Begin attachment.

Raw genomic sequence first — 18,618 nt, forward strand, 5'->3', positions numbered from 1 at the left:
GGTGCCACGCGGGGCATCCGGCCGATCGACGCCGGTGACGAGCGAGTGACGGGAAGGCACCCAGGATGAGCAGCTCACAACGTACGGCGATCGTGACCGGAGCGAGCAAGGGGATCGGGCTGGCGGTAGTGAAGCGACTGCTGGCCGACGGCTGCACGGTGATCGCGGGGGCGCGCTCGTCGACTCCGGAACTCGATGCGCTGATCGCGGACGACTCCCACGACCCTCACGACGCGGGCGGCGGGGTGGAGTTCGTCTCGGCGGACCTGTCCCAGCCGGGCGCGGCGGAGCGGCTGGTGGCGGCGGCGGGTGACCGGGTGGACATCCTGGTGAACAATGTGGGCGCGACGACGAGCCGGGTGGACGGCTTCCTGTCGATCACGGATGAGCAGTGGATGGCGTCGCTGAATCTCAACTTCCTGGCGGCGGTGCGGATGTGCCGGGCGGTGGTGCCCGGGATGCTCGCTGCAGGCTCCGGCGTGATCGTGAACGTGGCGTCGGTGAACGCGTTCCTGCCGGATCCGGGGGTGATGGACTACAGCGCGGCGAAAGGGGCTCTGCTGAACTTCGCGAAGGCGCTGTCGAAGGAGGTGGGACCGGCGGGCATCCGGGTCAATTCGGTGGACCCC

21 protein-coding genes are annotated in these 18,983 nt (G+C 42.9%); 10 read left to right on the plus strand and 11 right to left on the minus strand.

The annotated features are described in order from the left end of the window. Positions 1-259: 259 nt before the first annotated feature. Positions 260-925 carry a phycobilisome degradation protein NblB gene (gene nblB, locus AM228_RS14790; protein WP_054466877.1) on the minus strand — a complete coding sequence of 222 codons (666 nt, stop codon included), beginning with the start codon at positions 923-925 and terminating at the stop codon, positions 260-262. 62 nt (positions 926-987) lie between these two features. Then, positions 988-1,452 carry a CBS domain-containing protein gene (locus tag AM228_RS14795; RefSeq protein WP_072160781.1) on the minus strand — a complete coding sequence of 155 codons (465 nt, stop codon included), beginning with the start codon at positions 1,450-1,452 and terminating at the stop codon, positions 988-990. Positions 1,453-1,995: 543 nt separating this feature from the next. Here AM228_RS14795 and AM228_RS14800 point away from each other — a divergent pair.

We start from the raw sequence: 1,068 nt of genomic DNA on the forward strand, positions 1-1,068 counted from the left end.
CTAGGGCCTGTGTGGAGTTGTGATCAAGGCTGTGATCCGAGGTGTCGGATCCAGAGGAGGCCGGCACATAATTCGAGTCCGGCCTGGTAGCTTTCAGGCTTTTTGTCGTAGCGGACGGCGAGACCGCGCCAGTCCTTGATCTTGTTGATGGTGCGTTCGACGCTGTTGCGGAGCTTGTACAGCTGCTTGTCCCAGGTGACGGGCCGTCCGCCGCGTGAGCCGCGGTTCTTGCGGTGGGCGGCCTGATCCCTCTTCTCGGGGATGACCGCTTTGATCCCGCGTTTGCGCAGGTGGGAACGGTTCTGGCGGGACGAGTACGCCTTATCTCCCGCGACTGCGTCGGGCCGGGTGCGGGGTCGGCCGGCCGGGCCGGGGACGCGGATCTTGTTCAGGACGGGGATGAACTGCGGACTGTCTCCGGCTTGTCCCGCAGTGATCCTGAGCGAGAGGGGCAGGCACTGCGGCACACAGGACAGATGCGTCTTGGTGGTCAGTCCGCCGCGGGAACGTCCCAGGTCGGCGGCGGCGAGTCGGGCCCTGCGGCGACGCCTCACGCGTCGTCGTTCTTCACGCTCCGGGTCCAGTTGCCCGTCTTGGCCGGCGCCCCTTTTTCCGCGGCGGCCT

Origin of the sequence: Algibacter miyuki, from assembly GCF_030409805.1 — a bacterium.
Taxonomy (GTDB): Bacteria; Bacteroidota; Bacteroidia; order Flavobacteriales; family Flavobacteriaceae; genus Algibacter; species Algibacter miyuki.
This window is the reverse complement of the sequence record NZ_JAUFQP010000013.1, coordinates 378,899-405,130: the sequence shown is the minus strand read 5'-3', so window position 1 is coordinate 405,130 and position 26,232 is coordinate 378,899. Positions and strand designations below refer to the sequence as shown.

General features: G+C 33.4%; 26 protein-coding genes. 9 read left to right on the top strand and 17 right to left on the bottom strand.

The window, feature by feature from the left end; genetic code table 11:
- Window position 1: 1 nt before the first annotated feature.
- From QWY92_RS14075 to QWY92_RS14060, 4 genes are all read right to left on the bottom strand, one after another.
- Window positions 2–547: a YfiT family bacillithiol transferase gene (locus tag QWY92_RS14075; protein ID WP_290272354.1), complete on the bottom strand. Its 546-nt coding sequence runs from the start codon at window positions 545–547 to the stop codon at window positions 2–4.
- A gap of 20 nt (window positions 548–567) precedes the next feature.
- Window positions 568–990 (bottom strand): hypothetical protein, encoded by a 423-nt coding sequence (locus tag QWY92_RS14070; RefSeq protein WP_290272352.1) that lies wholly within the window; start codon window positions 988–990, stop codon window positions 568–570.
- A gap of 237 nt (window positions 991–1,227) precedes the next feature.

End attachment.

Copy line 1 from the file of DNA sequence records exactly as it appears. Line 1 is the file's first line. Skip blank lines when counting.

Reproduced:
Raw genomic sequence first — 18,618 nt, forward strand, 5'->3', positions numbered from 1 at the left: